Another by Jane Yolen, this one a much older story, but one that’s been unforgettable.  I admit that this one mainly makes the list because it’s considered something of a fairy tale.  Hwei Min, the only daughter of the emperor of China has been blind since birth. The emperor offers great reward for anyone who can discover a cure for the girl’s blindness, but everyone, from magician to physician, fails.  Until one day a wise old man comes to visit the princess and brings her a “seeing stick”  and shows the girl a new way to see the world.  Key to this story is that the princess does not regain her sight, but she regains her life and her ability to find her own way within it.



Odd and the Frost Giants by Neil Gaiman, illustrated by Mark Buckingham (Bloomsbury, c2006)

A Norse adventure tale where a little lame boy named Odd runs away from home.  While on the run, he encounters several different animals, each with their story to tell.  Pretty soon, Odd is no longer running away, but on a journey  to help find a way to defeat the Frost Giants and end Winter.   Odd needs his crutch to get around, and his disability is the source of much of his unhappiness in the beginning, but he soon gains confidence and finds his way to a happy ending in this brief book.


Eva by Peter Dickinson (Laurel Leaf, c1988)

I went back and forth on this, but finally decided to include it.  Eva nearly dies in a traumatic car crash.  Rather than lose her, her parents transfer her mind into the body of a chimp.  Now Eva is trying to adjust to an entire new reality of how to function, communicate, and how she’s accepted by society.  In her heart and mind, she’s a real human girl, but her body is that of a chimp . . . and chimps don’t have rights in her future world.  I think, even though the actual “disability” is a strange one, this story does a lot to point out some of the ways in which society can sometimes treat those with disabilities, with the severest form being denying their very humanity and losing control of their own lives.



The Mermaid’s Three Wisdoms by Jane Yolen, illustrated by Laura Rader (Collins World, c1978)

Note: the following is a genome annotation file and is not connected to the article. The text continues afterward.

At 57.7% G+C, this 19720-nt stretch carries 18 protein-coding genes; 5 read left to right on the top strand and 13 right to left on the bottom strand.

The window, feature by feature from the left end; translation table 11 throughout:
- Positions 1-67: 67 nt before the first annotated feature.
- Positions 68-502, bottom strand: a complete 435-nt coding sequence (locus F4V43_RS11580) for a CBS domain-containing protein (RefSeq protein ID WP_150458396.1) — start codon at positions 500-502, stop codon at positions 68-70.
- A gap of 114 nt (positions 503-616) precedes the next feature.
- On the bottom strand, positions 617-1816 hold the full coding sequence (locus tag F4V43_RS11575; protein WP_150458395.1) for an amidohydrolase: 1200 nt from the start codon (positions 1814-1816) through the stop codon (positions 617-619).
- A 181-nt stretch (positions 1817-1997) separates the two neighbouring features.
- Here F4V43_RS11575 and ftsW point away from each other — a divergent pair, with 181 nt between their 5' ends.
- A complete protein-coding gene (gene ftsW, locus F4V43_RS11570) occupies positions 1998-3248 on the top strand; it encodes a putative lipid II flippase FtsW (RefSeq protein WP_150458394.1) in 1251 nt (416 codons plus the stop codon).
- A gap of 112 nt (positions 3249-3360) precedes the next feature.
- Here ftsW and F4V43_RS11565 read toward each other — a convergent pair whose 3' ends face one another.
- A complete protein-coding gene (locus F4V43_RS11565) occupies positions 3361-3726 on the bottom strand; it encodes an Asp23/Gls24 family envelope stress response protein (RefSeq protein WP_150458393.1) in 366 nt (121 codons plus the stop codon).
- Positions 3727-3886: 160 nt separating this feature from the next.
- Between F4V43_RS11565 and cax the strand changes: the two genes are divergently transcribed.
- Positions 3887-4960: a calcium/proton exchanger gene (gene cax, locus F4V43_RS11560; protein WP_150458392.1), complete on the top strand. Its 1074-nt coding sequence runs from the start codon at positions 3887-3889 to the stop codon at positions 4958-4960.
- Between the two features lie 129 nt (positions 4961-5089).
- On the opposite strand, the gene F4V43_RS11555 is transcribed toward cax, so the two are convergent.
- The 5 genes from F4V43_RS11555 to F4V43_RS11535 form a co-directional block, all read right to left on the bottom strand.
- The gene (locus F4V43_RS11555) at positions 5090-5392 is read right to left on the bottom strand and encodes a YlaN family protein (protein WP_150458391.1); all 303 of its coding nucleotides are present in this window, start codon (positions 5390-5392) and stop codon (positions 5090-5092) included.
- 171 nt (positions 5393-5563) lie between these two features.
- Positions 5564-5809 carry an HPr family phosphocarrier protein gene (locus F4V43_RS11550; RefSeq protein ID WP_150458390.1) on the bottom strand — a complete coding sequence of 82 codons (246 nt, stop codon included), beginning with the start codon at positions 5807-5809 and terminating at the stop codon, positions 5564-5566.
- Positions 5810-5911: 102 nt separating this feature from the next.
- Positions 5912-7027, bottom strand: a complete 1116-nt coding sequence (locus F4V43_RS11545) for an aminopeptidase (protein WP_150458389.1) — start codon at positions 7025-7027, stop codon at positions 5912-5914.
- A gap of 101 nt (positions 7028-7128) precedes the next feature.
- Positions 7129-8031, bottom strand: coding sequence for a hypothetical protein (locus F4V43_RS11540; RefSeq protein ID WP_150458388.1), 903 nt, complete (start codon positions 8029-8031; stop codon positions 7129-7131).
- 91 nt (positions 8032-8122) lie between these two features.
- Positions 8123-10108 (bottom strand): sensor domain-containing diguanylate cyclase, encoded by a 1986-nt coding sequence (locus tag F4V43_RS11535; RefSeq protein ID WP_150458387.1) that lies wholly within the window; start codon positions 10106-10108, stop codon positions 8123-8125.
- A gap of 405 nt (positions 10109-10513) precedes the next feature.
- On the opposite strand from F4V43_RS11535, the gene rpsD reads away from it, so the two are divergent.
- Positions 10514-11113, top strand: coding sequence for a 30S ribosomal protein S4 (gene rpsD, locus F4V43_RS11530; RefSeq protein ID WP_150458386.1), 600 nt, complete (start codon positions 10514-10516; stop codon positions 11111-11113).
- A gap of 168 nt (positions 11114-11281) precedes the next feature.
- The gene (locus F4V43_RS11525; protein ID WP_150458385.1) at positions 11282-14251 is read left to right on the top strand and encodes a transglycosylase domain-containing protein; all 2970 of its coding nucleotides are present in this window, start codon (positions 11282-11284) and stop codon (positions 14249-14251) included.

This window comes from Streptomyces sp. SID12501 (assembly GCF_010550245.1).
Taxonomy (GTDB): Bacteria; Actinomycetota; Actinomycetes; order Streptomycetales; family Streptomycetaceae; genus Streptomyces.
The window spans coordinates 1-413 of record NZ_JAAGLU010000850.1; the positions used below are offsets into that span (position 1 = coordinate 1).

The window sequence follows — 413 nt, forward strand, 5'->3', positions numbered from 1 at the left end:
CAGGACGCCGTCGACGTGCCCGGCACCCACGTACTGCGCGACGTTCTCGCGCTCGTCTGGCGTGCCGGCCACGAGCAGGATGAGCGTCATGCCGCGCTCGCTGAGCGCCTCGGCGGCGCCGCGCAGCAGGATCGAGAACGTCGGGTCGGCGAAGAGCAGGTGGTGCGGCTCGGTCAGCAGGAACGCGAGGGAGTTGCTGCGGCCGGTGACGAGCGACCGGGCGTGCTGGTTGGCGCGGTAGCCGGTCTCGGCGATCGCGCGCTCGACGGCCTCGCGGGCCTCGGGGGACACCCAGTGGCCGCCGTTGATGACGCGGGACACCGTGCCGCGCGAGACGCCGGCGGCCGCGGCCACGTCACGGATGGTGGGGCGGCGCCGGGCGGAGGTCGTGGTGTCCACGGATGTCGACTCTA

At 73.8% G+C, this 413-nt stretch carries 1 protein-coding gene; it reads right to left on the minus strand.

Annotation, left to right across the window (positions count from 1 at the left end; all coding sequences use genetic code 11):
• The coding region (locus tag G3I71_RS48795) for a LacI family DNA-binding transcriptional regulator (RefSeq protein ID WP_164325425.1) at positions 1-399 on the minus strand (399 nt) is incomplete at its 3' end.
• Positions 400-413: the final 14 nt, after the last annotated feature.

And yet another Jane Yolen book makes the list . .. hmmm sensing a theme here.  In this story for younger readers, a mermaid is banished from her people because she lets herself be seen.  Now this mermaid is exiled to land, but she cannot speak and doesn’t understand spoken language, since none of the underwater community used words as language.  She’s discovered by a young girl who has felt driven apart from her own community by her hearing impairment.  But her use of sign language is something that the mermaid can understand, and the two can begin to communicate.


Peter Nimble and His Fantastic Eyes by Jonathan Auxier (Amulet, 2011)

Peter is a ten-year-old blind orphan whose been trained in the art of thievery–and he’s quite good at it.  One day he steals a mysterious box that contains three sets of magical eyes. When he tries the first pair, he is instantly transported to a magical island . . . and his adventure quickly takes off from there!


I’m going to add a shout out to one of my favorite adult SF series that has a protagonist dealing with rather substantial birth defects.  When Lois MacMaster Bujold created Miles Vorkosigan, she created a legend!  My adult readers who like space adventure who haven’t read this, I highly recommend the Vorkosigan Saga–especially books dealing with Miles!

So there’s my list! Please add to it in the comments!


About Stephanie Whelan

I'm a children's librarian with a life-long love of all things science fiction and fantasy.

Posted on June 24, 2015, in General Posts, Lists and tagged , , , , , , , , , , , , , , , . Bookmark the permalink. 4 Comments.

  1. What an interesting list! I also think of The Young Unicorns by Madeleine L’Engle, in which one of the young protagonists is blind.

  2. Eve looks like a great story, but the cover would have totally turned me off as a kid. The illustration tells a prospective reader almost nothing about the story, and the fact that it’s two separate images bisected right across the middle of the cover is just not-so-great design.

Leave a Reply

Fill in your details below or click an icon to log in:

WordPress.com Logo

You are commenting using your WordPress.com account. Log Out / Change )

Twitter picture

You are commenting using your Twitter account. Log Out / Change )

Facebook photo

You are commenting using your Facebook account. Log Out / Change )

Google+ photo

You are commenting using your Google+ account. Log Out / Change )

Connecting to %s

%d bloggers like this: